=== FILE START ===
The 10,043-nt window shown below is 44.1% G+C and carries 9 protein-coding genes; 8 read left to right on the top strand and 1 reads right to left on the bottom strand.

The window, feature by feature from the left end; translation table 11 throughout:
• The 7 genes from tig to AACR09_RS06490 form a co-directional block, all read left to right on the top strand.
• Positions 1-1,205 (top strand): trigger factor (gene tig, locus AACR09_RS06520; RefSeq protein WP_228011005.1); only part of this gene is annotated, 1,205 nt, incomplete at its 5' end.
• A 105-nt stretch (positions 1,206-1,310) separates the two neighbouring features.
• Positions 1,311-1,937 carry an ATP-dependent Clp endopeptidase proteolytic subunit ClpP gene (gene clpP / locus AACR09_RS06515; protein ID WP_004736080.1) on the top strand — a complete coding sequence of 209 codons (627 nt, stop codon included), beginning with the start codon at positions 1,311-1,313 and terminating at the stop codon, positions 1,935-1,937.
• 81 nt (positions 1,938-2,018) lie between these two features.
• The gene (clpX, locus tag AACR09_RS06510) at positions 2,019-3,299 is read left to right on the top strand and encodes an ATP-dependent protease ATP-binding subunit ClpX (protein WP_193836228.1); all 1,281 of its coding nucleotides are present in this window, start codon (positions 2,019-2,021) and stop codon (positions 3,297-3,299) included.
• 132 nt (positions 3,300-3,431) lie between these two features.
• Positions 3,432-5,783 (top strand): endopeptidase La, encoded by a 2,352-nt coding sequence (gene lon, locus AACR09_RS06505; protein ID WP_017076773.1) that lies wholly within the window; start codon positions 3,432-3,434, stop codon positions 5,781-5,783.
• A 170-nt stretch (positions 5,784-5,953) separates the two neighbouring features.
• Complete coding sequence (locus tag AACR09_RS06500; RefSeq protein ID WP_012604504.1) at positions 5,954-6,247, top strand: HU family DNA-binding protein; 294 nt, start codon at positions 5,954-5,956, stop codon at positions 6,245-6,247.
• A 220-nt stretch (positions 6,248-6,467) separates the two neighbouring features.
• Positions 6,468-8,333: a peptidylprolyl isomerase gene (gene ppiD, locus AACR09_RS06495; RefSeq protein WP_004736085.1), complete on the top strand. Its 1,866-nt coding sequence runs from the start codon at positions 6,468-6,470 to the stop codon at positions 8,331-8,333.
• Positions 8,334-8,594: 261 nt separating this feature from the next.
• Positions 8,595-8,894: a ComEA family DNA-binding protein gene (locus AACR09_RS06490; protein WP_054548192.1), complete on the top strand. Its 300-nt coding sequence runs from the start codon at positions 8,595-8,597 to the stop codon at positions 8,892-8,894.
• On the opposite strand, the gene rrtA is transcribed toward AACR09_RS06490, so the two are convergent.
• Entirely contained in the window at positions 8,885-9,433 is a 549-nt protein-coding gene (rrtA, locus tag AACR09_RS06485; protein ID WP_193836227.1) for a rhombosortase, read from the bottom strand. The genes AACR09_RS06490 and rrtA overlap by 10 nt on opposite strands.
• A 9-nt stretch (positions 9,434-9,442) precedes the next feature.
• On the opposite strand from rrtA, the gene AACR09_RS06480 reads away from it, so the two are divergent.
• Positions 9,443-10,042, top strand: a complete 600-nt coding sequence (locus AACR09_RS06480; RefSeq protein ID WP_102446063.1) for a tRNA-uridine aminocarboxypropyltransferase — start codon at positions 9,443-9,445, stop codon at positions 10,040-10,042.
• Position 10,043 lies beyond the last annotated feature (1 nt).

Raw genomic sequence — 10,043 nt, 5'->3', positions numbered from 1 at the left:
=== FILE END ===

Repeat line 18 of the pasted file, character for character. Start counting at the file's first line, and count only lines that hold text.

• Entirely contained in the window at positions 8,885-9,433 is a 549-nt protein-coding gene (rrtA, locus tag AACR09_RS06485; protein ID WP_193836227.1) for a rhombosortase, read from the bottom strand. The genes AACR09_RS06490 and rrtA overlap by 10 nt on opposite strands.